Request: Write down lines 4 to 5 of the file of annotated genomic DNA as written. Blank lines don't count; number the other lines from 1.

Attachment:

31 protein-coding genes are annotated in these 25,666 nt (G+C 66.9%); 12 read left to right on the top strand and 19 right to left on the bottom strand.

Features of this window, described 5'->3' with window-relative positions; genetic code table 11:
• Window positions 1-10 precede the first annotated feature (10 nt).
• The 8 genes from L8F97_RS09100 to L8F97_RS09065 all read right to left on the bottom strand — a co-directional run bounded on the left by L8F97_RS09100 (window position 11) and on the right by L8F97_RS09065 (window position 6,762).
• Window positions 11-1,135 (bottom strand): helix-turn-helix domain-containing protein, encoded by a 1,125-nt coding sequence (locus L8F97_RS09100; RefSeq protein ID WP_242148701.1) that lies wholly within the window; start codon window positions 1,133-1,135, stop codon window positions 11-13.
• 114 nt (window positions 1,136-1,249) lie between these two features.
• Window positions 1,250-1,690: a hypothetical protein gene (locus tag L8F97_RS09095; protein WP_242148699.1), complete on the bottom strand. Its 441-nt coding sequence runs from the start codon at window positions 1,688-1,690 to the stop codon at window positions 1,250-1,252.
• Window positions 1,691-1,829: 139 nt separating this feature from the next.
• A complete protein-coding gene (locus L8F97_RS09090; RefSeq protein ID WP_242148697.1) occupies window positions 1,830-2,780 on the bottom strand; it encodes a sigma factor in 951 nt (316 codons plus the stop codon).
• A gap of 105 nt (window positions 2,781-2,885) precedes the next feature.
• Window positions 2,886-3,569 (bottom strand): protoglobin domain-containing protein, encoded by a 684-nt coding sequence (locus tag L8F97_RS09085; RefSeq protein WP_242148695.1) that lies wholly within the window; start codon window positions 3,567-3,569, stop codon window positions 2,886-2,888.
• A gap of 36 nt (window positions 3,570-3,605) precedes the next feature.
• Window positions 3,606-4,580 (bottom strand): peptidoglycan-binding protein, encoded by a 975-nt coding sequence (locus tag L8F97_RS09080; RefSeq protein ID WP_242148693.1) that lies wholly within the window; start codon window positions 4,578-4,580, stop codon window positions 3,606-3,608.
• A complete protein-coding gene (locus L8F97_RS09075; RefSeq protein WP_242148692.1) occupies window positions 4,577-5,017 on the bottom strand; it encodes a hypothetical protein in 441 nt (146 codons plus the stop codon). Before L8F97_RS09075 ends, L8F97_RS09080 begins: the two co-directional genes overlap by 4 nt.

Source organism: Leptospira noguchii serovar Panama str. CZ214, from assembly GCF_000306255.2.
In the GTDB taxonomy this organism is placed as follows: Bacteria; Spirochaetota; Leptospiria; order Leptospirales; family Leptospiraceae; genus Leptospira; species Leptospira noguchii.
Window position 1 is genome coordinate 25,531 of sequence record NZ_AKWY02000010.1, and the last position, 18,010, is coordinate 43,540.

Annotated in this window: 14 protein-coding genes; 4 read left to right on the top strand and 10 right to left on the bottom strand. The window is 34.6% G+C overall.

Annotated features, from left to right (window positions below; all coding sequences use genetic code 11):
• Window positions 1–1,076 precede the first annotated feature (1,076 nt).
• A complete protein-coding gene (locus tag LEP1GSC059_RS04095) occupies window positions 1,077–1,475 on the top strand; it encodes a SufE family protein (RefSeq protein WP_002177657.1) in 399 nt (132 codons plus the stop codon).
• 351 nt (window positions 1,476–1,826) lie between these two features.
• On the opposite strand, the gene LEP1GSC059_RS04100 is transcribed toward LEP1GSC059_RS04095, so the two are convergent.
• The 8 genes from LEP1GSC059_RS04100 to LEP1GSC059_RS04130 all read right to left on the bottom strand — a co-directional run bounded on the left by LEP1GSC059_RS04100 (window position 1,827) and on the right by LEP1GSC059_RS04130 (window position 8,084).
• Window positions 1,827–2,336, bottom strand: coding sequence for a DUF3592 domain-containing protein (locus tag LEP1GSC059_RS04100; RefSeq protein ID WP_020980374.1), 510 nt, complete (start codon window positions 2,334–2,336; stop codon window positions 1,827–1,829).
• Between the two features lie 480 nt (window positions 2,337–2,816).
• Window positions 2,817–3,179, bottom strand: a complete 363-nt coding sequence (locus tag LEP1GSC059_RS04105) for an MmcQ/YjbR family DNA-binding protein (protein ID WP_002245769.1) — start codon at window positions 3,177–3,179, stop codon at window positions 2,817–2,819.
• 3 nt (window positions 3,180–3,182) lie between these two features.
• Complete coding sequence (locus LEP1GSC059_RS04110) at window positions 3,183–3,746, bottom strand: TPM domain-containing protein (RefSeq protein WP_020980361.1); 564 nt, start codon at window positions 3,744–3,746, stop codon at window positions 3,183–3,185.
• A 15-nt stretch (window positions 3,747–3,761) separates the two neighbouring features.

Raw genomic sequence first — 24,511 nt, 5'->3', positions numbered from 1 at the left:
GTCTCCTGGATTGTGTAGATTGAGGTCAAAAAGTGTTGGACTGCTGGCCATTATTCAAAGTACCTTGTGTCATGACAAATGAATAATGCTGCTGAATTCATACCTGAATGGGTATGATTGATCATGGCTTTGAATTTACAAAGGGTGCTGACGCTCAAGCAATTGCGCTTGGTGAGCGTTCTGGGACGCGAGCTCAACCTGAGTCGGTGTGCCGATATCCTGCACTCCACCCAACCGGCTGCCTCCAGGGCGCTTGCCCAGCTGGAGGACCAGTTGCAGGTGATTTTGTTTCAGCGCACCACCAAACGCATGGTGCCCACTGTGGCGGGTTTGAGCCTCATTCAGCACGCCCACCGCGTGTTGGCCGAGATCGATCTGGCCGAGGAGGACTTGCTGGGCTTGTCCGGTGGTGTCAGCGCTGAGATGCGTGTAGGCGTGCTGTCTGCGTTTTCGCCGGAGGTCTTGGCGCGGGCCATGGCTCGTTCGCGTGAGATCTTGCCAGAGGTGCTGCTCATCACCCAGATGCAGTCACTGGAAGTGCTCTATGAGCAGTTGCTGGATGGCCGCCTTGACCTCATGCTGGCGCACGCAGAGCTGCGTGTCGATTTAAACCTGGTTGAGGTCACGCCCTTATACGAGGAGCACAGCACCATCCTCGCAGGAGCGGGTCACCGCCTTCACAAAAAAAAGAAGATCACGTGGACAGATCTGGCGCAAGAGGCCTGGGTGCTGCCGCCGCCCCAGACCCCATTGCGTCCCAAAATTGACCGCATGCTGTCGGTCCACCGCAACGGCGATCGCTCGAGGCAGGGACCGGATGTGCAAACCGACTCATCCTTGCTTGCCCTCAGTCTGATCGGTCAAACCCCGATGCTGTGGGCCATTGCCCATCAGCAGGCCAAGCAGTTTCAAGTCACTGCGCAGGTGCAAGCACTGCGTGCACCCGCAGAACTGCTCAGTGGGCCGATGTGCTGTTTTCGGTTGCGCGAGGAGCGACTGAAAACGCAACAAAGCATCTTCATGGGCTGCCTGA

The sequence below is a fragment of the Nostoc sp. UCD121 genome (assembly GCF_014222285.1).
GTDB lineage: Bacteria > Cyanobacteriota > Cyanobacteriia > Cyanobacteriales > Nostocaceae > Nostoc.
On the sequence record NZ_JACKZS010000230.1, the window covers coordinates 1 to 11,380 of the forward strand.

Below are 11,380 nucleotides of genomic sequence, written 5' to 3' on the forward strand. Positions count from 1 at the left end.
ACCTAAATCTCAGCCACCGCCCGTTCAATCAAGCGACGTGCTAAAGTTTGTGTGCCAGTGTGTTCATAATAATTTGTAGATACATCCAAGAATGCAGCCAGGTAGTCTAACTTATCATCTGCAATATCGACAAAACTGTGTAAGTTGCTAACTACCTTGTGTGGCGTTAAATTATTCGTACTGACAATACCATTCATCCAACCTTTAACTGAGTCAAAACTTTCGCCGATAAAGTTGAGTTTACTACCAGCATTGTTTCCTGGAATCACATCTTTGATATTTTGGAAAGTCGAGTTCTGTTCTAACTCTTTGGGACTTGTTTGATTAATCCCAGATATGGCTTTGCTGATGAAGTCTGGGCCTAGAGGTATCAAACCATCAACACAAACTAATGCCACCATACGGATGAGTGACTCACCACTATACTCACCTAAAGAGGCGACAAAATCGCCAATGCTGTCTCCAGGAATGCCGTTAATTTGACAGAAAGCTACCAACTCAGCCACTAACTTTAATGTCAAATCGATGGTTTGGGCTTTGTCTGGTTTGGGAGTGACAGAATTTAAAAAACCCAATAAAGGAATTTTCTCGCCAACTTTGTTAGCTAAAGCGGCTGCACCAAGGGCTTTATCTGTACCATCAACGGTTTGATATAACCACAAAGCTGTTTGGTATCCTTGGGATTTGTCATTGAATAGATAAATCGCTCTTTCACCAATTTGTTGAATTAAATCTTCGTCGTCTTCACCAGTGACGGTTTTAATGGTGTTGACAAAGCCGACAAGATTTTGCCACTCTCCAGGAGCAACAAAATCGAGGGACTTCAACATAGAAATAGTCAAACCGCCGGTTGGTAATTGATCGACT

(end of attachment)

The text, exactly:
• The 8 genes from L8F97_RS09100 to L8F97_RS09065 all read right to left on the bottom strand — a co-directional run bounded on the left by L8F97_RS09100 (window position 11) and on the right by L8F97_RS09065 (window position 6,762).
• Window positions 11-1,135 (bottom strand): helix-turn-helix domain-containing protein, encoded by a 1,125-nt coding sequence (locus L8F97_RS09100; RefSeq protein ID WP_242148701.1) that lies wholly within the window; start codon window positions 1,133-1,135, stop codon window positions 11-13.